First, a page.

College men’s hockey: UMD sophomores shine in NCAA regional
MANCHESTER, N.H. -- Minnesota Duluth might need a few weeks to get over the late holding call that led to Boston University's game-winning, power-play goal in a 3-2 win Saturday in the NCAA Northeast Regional championship.
MANCHESTER, N.H. - Minnesota Duluth might need a few weeks to get over the late holding call that led to Boston University’s game-winning, power-play goal in a 3-2 win Saturday in the NCAA Northeast Regional championship.
And the video replay that failed to prove the Bulldogs had tied the game at 3-3 with 23.2 seconds left in regulation.
And the fact that after taking a nonstop charter flight from Duluth to Manchester on Wednesday, the NCAA had the Bulldogs fly home commercially on Sunday from Manchester to Minneapolis with a layover in Chicago, followed by a bus trip back to Duluth, adding insult to injury.
But once the Bulldogs do get over the weekend’s bad luck, the stinging sensation of Saturday’s defeat will turn to optimism because of what lies ahead for the program, especially when it comes to the Class of 2017 - the Bulldogs’ sophomores.
“Their whole class, it’s been fun to see them grow in two years,” UMD senior defenseman Derik Johnson said. “They came in, and last year we kind of struggled, and it was awesome to see them grow.
“It’s fun to watch. That class is a really close class, and they’re going to do a lot of good things for the program.”
While UMD’s seven-member junior class led the team in scoring with 114 points on 38 goals and 76 assists, it was the eight-member sophomore class that put the puck in the net the most, scoring a team-high 43 goals and adding 60 assists for 103 points.
The Class of 2017 didn’t disappoint this weekend at Verizon Wireless Arena, either. They led the team by scoring four of the Bulldogs’ six goals in the 4-1 win over Minnesota and loss to Boston U. Four of the nine assists came from sophomores as well.
“We really had a special group, and I believed that the first day of the year,” UMD senior wing Justin Crandall said, not just talking about the sophomores, but the whole team. “I thought we could make a run at it, and we came up a little bit short. Right now, I’m just so proud of all those guys in the locker room and just so excited about their future. The sky’s the limit for those guys next year.”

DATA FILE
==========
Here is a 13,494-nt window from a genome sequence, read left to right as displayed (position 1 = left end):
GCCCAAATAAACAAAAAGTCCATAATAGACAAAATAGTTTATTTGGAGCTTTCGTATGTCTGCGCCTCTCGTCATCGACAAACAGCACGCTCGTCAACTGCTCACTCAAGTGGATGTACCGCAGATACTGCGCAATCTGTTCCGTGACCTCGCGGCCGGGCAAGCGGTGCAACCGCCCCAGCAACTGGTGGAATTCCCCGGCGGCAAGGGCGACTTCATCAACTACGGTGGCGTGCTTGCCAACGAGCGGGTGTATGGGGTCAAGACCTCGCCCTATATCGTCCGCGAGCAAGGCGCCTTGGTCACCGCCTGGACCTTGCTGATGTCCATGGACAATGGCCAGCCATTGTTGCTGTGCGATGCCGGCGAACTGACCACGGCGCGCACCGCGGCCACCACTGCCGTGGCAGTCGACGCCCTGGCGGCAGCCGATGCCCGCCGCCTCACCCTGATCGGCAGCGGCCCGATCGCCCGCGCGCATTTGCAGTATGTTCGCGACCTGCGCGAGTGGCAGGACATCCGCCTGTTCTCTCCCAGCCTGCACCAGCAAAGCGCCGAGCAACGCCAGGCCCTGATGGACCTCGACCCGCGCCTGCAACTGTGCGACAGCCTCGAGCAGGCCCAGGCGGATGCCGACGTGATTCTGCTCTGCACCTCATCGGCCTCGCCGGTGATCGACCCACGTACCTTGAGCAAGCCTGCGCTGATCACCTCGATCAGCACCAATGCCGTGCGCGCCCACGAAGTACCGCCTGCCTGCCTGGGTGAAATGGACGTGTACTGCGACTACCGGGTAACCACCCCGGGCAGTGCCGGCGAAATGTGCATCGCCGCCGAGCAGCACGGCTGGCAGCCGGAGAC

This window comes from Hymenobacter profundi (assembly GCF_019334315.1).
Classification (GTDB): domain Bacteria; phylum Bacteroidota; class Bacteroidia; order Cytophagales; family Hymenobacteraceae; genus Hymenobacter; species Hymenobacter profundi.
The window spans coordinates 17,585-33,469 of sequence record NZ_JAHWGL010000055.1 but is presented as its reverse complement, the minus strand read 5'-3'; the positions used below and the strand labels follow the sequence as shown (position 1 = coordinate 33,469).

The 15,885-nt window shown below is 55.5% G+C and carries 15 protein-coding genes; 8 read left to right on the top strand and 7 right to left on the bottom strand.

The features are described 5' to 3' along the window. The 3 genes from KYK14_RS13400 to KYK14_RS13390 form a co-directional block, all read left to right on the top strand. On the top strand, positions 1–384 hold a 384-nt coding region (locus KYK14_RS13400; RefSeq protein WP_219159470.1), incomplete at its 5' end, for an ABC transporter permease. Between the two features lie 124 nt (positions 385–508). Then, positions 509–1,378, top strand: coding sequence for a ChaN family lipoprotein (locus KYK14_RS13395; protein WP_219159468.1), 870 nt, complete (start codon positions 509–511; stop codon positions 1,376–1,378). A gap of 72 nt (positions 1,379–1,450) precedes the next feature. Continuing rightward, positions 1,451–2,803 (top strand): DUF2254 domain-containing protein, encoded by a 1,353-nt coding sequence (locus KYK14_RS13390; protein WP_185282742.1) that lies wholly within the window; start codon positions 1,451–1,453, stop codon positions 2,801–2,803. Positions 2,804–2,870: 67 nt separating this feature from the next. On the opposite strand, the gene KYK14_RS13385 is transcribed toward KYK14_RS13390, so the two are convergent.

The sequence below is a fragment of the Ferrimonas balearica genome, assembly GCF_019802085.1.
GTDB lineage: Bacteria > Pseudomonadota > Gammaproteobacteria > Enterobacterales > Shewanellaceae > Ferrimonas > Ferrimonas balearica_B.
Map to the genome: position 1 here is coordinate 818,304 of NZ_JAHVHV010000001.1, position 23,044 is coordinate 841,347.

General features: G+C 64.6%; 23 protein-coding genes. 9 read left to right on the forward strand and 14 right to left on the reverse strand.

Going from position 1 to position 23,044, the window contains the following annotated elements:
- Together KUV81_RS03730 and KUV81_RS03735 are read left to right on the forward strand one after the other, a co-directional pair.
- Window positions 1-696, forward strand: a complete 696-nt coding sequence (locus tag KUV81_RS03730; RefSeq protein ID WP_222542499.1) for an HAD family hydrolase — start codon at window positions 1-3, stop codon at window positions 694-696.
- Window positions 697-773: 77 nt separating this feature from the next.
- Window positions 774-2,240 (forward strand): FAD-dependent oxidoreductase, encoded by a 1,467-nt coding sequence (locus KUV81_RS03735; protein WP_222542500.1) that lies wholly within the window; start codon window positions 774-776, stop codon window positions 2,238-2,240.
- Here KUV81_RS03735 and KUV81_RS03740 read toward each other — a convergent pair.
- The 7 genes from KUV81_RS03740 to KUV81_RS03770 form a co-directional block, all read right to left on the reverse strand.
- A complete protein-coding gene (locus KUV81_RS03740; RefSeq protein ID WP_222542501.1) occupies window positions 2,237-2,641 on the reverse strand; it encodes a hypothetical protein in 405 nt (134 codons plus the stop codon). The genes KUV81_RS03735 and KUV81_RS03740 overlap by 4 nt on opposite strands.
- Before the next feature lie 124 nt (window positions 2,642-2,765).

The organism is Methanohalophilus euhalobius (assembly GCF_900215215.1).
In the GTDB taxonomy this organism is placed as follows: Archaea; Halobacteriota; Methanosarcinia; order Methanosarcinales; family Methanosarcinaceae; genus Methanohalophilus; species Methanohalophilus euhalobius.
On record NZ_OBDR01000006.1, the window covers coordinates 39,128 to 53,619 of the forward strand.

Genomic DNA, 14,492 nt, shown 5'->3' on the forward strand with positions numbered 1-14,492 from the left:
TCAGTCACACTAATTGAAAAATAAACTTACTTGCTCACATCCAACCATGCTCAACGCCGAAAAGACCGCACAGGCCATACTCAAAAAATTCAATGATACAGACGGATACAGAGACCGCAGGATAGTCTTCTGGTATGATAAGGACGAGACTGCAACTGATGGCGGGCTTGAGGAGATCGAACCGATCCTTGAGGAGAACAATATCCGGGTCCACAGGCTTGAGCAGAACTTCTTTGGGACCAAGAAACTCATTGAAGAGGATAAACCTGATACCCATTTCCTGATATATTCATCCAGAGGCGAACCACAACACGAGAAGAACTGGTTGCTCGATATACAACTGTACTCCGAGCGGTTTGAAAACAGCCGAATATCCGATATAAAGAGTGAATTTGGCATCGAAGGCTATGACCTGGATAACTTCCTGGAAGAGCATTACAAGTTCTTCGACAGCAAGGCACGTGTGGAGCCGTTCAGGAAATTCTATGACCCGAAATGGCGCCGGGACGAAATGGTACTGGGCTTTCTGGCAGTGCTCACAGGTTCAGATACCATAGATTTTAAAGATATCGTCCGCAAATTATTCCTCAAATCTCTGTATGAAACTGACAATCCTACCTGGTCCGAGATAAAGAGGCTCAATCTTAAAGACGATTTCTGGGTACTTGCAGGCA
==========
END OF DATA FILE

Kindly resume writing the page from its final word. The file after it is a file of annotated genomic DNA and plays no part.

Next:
Defenseman Willie Raskob led UMD in scoring this weekend,
tallying two goals and assisting on another to land on the NCAA Northeast Regional all-tournament team along with junior center Tony Cameranesi and freshman goaltender Kasimir Kaskisuo.
The Terriers were represented by defenseman Matt Grzelcyk, forward Danny O’Regan and the tournament’s most outstanding player, Evan Rodrigues., who finished with three goals and an assist for four points.
Had it been Raskob scoring the game-winner instead of Rodrigues on Saturday, the award would have gone to the sophomore, who had scored only two goals prior to the weekend in his previous 69 collegiate games.
“(Raskob) went through some ups and downs this year, but the second half and certainly the latter part of the year he really played well,” UMD coach Scott Sandelin said. “I think you saw a real strong weekend from him and the things that he can do.”
UMD played the same 18 skaters, plus Kaskisuo in goal, for both regional games, meaning six sophomores, a pair of freshman and all seven juniors got a big taste of what playing in the NCAA tournament is like. Prior to the weekend, only two of the four seniors had ever taken the ice and played in an NCAA tournament game.
All week long those seniors, who reached the field of 16 as freshmen in 2012, preached to the underclassmen how hard it was to get to the tournament.
After Saturday, Sandelin hopes his underclassmen understand it’s even harder to advance to the Frozen Four.
“You can talk about all the experiences, but they have to go and live those,” Sandelin said. “Hopefully our young guys can get some experience knowing how hard it is to get to this point, how hard it is to continue past this point. In one-game shots, they’re difficult. You can’t control bounces, you can’t control those types of things.
“Hopefully they come back here extremely motivated to get back here and go farther. The ultimate goal is to win a national championship and we had a chance and we just fell a little short.”